The Disease of Liberty
Thomas Jefferson, History, & Liberty: A Philosophical Analysis
by M. Andrew Holowchak
A continually stimulating and comprehensive study of Jefferson's political thought in light of his conception of history and the proper writing of history. Holowchak has a philosophic eye as well as a masterful grasp of the primary and secondary sources.
Retired Prof. of Philosophy, Emory University
and past fellow of the Institute for Advanced Studies in the Humanities, University of Edinburgh
What makes this intelligently written volume important for anyone interested in Jefferson or in our Western culture in general is that modern democracy and human rights did not fall from the heavens. They were both man-made and began their slow evolution into the current liberty-centered notion of an individual because of Jefferson and other American founders. As Holowchak succinctly states, ‘There is no blueprint’ for a Jeffersonian republic, ‘because there is no precedent.’ This is why the American Revolution, Shays’ Rebellion, and the Revolution of 1800 are still worth studying for genuine understanding of ourselves. What is meant by liberty is a question worth asking again in our age of all kinds of neoliberalist ideologies, fundamentalisms, communitarianisms, conspiracy theories, wokeisms, and the like.
University of Helsinki, Finland
author of 'Thomas Jefferson’s Ethics'
Liberty for Jefferson was 'the' driving force of human history and a realizable state of the human organism and of a society of men. Study of history and anthropology showed that humans were moving from the barbaric independence suffered in primal hordes, which lived inefficiently on lands, to a more economical, human-friendly use of land in social settings, demanding laws for order. Those laws, historically, favored the powerful few to the detriment of the hoi polloi. As a pupil of the Enlightenment, Jefferson argued that all humans were by nature equal, and thus, deserving of as much civic liberty as a reason-oriented and sciences-loving society, a Jeffersonian republic, could guarantee them. This book, philosophical, explains how such a society was possible, given Jefferson’s conception of the nature of man, and how the realization of one such society could lead, through contagion, to a global community of such societies. There are a large number of books that cover Jefferson’s political ideology (e.g., Gordon Wood’s 'Empire of Liberty' and Adrienne Koch’s 'The Philosophy of Thomas Jefferson')—too many to limn—but none that gets at the philosophical implications of TJ’s views on liberty. This book, examining TJ as a natural scientist and philosophy, examines and situates him in the manner of other great political ideologists of his day—e.g., Hume and Kant.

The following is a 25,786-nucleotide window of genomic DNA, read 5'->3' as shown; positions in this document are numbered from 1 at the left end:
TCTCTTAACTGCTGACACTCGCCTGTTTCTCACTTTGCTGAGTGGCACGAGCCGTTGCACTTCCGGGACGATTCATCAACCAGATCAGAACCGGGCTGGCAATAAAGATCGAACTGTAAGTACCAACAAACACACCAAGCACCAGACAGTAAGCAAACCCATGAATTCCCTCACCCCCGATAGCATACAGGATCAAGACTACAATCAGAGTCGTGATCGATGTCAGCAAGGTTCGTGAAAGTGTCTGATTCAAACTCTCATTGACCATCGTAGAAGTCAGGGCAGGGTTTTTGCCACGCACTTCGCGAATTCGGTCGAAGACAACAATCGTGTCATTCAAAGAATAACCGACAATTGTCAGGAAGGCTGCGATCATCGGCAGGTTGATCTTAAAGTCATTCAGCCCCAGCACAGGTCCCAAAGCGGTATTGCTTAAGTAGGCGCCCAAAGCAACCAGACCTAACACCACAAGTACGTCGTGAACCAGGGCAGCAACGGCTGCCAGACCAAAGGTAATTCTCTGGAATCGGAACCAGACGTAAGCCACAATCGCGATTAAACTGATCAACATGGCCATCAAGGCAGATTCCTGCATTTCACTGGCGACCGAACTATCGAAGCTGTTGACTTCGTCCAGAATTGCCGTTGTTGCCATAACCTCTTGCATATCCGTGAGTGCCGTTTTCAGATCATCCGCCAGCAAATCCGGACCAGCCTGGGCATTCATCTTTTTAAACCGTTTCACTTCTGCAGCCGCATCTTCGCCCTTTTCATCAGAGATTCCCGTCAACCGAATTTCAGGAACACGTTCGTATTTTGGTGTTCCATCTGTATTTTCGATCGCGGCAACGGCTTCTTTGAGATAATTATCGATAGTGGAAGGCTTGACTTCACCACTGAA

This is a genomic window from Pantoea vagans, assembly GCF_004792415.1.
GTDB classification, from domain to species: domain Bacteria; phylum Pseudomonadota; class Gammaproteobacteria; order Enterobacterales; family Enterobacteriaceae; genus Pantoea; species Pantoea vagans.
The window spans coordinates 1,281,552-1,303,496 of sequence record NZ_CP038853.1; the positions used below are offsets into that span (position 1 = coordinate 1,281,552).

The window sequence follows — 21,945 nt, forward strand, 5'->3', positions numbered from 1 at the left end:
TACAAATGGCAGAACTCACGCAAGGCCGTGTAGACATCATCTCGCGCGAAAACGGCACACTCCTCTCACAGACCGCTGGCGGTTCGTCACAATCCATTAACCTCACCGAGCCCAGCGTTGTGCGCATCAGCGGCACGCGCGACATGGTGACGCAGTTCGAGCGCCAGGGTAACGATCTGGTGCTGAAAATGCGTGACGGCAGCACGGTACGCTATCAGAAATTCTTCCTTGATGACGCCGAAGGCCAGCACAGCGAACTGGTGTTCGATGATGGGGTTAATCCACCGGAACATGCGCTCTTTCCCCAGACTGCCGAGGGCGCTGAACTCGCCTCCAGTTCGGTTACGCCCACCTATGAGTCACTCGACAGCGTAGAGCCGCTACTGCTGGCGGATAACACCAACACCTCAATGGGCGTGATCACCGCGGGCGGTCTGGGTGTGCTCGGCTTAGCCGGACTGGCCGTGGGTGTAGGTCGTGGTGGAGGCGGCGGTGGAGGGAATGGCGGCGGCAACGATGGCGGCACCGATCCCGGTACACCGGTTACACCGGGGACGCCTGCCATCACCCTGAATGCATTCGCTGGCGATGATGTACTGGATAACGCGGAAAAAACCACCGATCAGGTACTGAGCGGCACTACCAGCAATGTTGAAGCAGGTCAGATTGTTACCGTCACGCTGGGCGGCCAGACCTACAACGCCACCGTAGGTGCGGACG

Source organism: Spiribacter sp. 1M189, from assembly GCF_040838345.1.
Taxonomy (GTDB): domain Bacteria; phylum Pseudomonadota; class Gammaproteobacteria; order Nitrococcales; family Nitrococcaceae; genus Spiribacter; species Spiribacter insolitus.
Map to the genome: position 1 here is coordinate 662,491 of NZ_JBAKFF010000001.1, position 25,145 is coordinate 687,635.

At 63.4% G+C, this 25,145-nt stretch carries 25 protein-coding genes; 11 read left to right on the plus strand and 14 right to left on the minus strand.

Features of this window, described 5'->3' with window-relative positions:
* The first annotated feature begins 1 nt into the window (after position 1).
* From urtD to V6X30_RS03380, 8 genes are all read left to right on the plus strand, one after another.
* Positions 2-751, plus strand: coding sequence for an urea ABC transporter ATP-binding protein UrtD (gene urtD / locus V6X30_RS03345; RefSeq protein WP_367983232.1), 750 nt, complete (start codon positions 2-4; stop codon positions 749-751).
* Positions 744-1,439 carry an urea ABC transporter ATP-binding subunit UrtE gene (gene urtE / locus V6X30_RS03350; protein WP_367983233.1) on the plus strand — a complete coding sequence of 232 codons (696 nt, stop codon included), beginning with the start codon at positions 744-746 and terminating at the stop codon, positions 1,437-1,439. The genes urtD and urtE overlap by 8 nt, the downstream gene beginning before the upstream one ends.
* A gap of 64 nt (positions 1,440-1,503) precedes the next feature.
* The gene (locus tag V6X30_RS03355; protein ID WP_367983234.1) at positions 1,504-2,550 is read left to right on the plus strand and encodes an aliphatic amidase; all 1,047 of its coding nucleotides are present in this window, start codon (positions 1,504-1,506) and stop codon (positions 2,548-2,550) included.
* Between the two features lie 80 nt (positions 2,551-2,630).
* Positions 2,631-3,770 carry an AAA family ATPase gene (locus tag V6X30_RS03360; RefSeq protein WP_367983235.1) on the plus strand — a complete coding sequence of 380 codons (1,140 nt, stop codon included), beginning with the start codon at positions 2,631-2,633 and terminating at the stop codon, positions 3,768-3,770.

Part I. The Meaning of History
Chapter I Prolegomena to the Praxis of History
Chapter II Jefferson on the Praxis of History
Chapter III The Argument for Interested History
Part II. The Nature & Civic Possibility of Liberty
Chapter IV The Advances of Science
Chapter V The Nature of Humans
Chapter VI The Lexical Ambiguity of “Liberty”
Part III. Liberty as Pandemic
Chapter VII Jefferson on the American Revolution
Chapter VIII The Revolution of 1800
Chapter IX The Spread of Liberty in the Americas
Chapter X The Spread of Liberty across the Globe
M. Andrew Holowchak, Ph.D. is a professor of philosophy and history, and editor of 'The Journal of Thomas Jefferson's Life and Times.' He is author/editor of over 65 books and over 270 published essays on topics such as ethics, ancient philosophy, science, psychoanalysis, and critical thinking. His current research is on Thomas Jefferson—he is acknowledged by many scholars to be the world’s foremost authority on the thinking of Jefferson—and has published 27 books and over 200 essays on Jefferson. Like Jefferson, he has a passion for “putting up and pulling down,” but his putting up and pulling down is not architectural, but done on a landscape or in a garden. He also enjoys lifting weights, bike riding, conferencing, and talking about Thomas Jefferson.
American Revolution, Thomas Jefferson, liberty, equality, progress